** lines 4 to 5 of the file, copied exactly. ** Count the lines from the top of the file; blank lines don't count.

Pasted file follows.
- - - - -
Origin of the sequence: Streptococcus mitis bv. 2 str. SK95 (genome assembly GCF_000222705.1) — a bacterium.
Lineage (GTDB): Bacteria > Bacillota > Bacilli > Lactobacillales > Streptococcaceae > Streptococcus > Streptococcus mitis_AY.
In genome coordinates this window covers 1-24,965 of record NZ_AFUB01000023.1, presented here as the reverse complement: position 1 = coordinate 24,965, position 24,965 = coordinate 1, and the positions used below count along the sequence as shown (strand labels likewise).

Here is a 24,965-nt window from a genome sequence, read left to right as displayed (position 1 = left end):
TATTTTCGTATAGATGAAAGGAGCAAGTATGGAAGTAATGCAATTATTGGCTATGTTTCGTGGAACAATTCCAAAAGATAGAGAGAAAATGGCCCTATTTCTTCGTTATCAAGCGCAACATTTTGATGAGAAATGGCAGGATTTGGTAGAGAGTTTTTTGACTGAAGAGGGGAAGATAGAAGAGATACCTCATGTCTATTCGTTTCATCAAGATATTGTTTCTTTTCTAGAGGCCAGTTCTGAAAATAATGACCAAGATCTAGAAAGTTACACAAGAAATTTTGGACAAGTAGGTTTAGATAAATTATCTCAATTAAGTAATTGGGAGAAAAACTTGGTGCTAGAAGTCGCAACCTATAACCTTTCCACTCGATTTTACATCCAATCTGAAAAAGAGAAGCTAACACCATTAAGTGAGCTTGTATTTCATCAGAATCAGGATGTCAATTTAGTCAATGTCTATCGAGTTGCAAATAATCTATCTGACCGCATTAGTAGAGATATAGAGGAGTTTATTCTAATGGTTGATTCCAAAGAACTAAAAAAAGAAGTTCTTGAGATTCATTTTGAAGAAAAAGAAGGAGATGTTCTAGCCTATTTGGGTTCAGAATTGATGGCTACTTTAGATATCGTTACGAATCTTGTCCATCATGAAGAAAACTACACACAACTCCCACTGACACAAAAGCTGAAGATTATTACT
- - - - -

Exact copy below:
Here is a 24,965-nt window from a genome sequence, read left to right as displayed (position 1 = left end):
TATTTTCGTATAGATGAAAGGAGCAAGTATGGAAGTAATGCAATTATTGGCTATGTTTCGTGGAACAATTCCAAAAGATAGAGAGAAAATGGCCCTATTTCTTCGTTATCAAGCGCAACATTTTGATGAGAAATGGCAGGATTTGGTAGAGAGTTTTTTGACTGAAGAGGGGAAGATAGAAGAGATACCTCATGTCTATTCGTTTCATCAAGATATTGTTTCTTTTCTAGAGGCCAGTTCTGAAAATAATGACCAAGATCTAGAAAGTTACACAAGAAATTTTGGACAAGTAGGTTTAGATAAATTATCTCAATTAAGTAATTGGGAGAAAAACTTGGTGCTAGAAGTCGCAACCTATAACCTTTCCACTCGATTTTACATCCAATCTGAAAAAGAGAAGCTAACACCATTAAGTGAGCTTGTATTTCATCAGAATCAGGATGTCAATTTAGTCAATGTCTATCGAGTTGCAAATAATCTATCTGACCGCATTAGTAGAGATATAGAGGAGTTTATTCTAATGGTTGATTCCAAAGAACTAAAAAAAGAAGTTCTTGAGATTCATTTTGAAGAAAAAGAAGGAGATGTTCTAGCCTATTTGGGTTCAGAATTGATGGCTACTTTAGATATCGTTACGAATCTTGTCCATCATGAAGAAAACTACACACAACTCCCACTGACACAAAAGCTGAAGATTATTACT